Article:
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build rca switch for preamp signals
build rca switch for preamp signals
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Old 12th August 2005, 02:20 PM   #1
rsstonejr is offline rsstonejr  United States
diyAudio Member
Join Date: Aug 2005
Default build rca switch for preamp signals


I just purchased a Sirius Satellite Radio unit for use in my car. The FM broadcast works through the radio, but I'm sure it would sound a lot better if I go directly through my external amp. My head unit doesn't have an aux in, so I was wondering if anybody could point me in the direction on where to get parts to build a switch to switch the input to my amp back & forth between the RCA outs on my head unit & the RCA out on the radio.

I'd rather make a small, custom switch I could hide in my ashtray or somewhere else less conspicuous than one of those bigger, RCA switch boxes you can get at Target. Car is a Mustang so there isn't much room for hiding things.

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Old 12th August 2005, 11:03 PM   #2
Perry Babin is offline Perry Babin  United States
diyAudio Member
Join Date: Nov 2003
Location: Louisiana
A couple of notes on RCA switching...

You need to switch grounds as well as signals. If you tie all of the grounds together and the Sirius radio is grounded to the vehicle, you may get engine noise. If you use a toggle switch, you'll need at least a 3 pole double-throw switch. 2 poles will be for audio, one for the shield grounds (left and right shields can be tied together for each source - assuming that your head unit doesn't have balanced RCA outputs).

It would be good to switch the amplifiers off when switching between sources. You could do it if you could find a switch with 4 poles but they are hard to find and some amplifiers won't like being switched on/off/on as quickly as the toggle switch will do it.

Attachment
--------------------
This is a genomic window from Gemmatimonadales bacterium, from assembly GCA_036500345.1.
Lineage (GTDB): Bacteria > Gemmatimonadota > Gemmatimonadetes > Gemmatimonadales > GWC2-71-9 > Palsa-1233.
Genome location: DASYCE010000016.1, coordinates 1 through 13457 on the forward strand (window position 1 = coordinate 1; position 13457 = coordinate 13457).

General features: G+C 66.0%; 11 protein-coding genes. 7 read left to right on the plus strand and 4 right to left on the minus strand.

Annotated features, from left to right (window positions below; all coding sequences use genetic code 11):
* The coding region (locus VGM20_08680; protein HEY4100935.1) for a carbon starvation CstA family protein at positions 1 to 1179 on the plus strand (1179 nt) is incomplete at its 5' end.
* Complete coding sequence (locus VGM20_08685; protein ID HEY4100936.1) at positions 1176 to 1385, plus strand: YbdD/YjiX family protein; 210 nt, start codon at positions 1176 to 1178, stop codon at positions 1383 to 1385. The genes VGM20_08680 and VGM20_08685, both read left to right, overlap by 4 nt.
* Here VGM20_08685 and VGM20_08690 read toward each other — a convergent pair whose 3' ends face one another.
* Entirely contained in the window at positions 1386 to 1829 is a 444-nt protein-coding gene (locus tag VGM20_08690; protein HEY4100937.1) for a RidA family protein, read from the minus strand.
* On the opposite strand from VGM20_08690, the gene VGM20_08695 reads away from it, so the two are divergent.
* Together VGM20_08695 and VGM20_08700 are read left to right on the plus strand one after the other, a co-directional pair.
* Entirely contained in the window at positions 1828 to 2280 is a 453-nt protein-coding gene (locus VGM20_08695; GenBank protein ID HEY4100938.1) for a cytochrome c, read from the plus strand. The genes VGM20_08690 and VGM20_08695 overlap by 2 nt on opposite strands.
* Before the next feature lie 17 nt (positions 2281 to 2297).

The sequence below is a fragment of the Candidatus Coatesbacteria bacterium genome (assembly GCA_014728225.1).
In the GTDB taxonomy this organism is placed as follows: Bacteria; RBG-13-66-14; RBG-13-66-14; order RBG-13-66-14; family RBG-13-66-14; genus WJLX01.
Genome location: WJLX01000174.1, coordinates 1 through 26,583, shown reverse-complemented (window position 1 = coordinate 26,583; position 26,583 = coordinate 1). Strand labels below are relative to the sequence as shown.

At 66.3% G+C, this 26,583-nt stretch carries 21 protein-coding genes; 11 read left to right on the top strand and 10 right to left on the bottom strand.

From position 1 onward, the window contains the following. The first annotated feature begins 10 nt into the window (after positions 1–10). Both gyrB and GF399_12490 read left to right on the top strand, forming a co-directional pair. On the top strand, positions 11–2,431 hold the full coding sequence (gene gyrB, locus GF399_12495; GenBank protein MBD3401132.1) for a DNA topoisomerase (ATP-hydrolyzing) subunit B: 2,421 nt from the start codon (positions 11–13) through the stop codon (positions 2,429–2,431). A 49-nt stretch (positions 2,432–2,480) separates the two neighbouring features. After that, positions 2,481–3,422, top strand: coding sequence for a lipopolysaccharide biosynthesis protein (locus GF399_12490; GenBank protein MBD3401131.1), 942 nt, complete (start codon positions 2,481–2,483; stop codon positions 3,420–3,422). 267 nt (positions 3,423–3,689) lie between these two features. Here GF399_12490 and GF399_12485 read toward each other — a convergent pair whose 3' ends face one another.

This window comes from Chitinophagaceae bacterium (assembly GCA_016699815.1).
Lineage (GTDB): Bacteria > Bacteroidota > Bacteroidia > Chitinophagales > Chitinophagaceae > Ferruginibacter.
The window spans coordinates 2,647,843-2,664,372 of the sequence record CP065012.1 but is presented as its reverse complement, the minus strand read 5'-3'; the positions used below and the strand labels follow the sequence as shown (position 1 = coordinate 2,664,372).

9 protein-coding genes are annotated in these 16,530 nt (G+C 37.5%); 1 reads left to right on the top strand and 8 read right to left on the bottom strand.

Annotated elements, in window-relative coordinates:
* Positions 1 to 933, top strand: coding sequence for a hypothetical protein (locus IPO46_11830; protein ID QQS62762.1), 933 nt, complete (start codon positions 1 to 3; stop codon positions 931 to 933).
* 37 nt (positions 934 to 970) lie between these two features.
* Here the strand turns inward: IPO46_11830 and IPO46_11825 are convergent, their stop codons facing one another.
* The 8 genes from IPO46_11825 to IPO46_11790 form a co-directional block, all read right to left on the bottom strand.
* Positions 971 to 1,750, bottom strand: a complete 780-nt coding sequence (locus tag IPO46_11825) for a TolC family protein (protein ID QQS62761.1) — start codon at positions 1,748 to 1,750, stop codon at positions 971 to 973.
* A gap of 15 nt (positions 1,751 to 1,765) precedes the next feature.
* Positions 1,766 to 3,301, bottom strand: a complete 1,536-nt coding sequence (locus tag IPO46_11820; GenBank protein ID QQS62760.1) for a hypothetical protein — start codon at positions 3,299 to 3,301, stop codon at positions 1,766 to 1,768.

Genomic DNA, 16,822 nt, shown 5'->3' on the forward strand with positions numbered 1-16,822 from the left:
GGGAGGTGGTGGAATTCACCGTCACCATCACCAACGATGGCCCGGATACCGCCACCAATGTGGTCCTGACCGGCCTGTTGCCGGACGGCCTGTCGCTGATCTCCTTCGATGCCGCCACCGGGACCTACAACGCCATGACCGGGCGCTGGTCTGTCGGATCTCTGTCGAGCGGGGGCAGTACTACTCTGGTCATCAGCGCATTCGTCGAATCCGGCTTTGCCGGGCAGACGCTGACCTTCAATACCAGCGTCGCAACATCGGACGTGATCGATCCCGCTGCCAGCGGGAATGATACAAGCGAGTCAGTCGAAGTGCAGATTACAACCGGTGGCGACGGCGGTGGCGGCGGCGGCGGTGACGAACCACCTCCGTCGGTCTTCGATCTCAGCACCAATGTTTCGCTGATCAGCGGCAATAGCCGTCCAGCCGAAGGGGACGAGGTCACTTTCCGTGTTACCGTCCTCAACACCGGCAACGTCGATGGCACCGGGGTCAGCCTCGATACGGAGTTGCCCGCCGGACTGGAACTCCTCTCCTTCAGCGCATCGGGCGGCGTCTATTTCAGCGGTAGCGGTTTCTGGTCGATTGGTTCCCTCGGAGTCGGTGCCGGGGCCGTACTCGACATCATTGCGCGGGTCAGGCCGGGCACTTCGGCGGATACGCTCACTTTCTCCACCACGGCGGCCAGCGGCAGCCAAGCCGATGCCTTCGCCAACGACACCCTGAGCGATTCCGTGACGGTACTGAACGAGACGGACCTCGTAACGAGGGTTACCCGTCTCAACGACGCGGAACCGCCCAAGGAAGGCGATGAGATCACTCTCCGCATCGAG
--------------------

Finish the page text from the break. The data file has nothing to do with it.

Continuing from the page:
Typically, the output signal is AC coupled (a cap blocks the DC from the audio circuit). These capacitors will leak DC if left open. When you switch between components, there may be a pop. To help prevent this, you can connect a 100K ohm resistor across each of the RCA outputs of each device (one end of the resistor connected to the center conductor and the other end of the resistor connected to the shield of that channel). This will prevent the build-up of DC on the signal line and there should be no pop when switching.

If your Sirius unit is feeding the antenna input of your head unit and the head unit is driving the amp, the Sirius signal is being amplified.

If the Sirius radio doesn't have a wired RF connection, you could use an RF modulator but beware that some sound fine and some are not so good. Before buying one, try to find some reviews or try to find a forum where they have more experience with them.

If you go directly to your amplifier and your Sirius Radio has no tone controls (bass, treble, loudness), you will lose the ability to make those adjustments.
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